WoW! Thoughts! — On the End of the World of Warcraft
Watching the recent series finale of 30 Rock got me thinking about how long-form media rarely has a satisfactory ending. A show like 30 Rock was impressive because it garnered just enough critical acclaim to stay alive despite its mediocre ratings, allowing it to be given a half-season to say goodbye to its fans of seven years. Most shows continue airing until they aren’t making money any more, usually because the ratings have plummeted. MMO’s tend to have a similar problem, going on and on until they are no longer profitable and the developer pulls the plug. We’ve recently seen City of Heroes and Star Wars Galaxies shut down, both of which debuted around the time of WoW, and I’m sure we’ll see more fall. WoW will not be around forever, and Blizzard probably won’t be given the opportunity to go out on their own terms either.
While most television shows know they’ll have a finite time frame to tell a narrative arc, WoW is more akin to a soap opera or professional wrestling in that it could conceivably produce new content for generations, well longer than any one individual can rightly be expected to follow the game. Sargeras has been commanding the Burning Legion and planning to attack Azeroth, and there are hints from Wrathion that he and the Legion could be returning soon. Even if he isn’t the villain of the next expansion we can still battle with other Titans and Old Gods, and that doesn’t include any new threats Blizzard might conjure up. Given that it wasn’t until the second WoW expansion that we finally faced Arthas to resolve the storyline that started in Warcraft III, Blizzard is no stranger to the long-form story. Mists of Pandaria will be the resolution to Garrosh’s story, a plot that started all the way back in Burning Crusade when Garrosh was introduced as a self-pitying whiner. As long as there are players to play the game, Blizzard will make sure there are raid bosses to slay, and they’ll do so in a compelling fashion by setting them up years in advance.
To look at an ongoing product like professional wrestling is to look at a cyclical yet evolving product. The WWE has been a national organization for roughly thirty years. In that time, they’ve had boom times in the mid-80’s and late 90’s with some lulls in between. Regardless, they’ve continued churning out weekly TV shows and regular pay-per-view extravaganzas. Over those thirty years most of the people watching have come and gone. Wrestling’s target audience is constantly the 18-34 year old male (if not slightly younger than that), and as people grow out of the product new fans cycle in. We’ve seen the average age of the gamer drift around the 30’s lately, but as people grow older and become bogged down with work and family, its only to be expected that they will eventually leave the game, as younger players will replace them.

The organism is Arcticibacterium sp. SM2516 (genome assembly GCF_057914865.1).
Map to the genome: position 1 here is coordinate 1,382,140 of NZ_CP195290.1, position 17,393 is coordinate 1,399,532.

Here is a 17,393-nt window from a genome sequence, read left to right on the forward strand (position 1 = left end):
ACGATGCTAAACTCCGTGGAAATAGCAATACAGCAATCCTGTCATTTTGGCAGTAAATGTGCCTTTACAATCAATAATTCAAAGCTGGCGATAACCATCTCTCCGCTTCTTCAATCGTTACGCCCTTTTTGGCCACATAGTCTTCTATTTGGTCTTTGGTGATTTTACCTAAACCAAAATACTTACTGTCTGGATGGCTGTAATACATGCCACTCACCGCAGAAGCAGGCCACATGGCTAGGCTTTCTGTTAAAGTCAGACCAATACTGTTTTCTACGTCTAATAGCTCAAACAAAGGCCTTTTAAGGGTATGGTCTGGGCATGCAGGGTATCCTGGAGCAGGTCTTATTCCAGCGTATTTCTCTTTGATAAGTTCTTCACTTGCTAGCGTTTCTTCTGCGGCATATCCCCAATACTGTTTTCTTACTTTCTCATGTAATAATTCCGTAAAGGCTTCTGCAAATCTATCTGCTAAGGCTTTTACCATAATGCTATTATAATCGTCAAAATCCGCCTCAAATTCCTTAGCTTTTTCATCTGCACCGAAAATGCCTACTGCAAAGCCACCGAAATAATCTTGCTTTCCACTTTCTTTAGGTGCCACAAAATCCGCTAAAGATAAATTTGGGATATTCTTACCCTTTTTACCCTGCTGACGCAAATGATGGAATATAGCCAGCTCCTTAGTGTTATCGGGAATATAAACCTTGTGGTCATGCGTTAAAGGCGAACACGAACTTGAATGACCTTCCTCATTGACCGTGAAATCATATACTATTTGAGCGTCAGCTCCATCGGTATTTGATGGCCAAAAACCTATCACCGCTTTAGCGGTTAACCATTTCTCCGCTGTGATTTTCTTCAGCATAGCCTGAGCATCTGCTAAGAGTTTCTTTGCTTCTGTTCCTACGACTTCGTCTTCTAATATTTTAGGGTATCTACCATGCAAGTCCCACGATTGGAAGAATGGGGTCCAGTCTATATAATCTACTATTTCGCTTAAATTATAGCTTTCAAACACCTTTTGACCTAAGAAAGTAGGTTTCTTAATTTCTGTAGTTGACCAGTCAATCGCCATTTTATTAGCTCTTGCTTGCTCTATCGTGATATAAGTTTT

This is already happening, for as large as WoW‘s population is, there are many people who played in vanilla and Burning Crusade that are no longer playing now. Older players mocked the Kung-Fu Panda motif and Pokemon-style pet battles of Mists of Pandaria, but those sorts of references are designed to attract a younger player. Making a weekly (if not daily) time commitment for eight years or more can be difficult. In this regard, being a fan of Warcraft means being a fan for a specific time. Eventually everyone is going to leave the game, as the numbers suggest the game will outlast most player’s ability to play it. However, games like Everquest and Ultima Online are still going strong after thirteen and fifteen years respectively, impressive numbers that exist mostly on a stable playerbase consisting of people long invested in the game.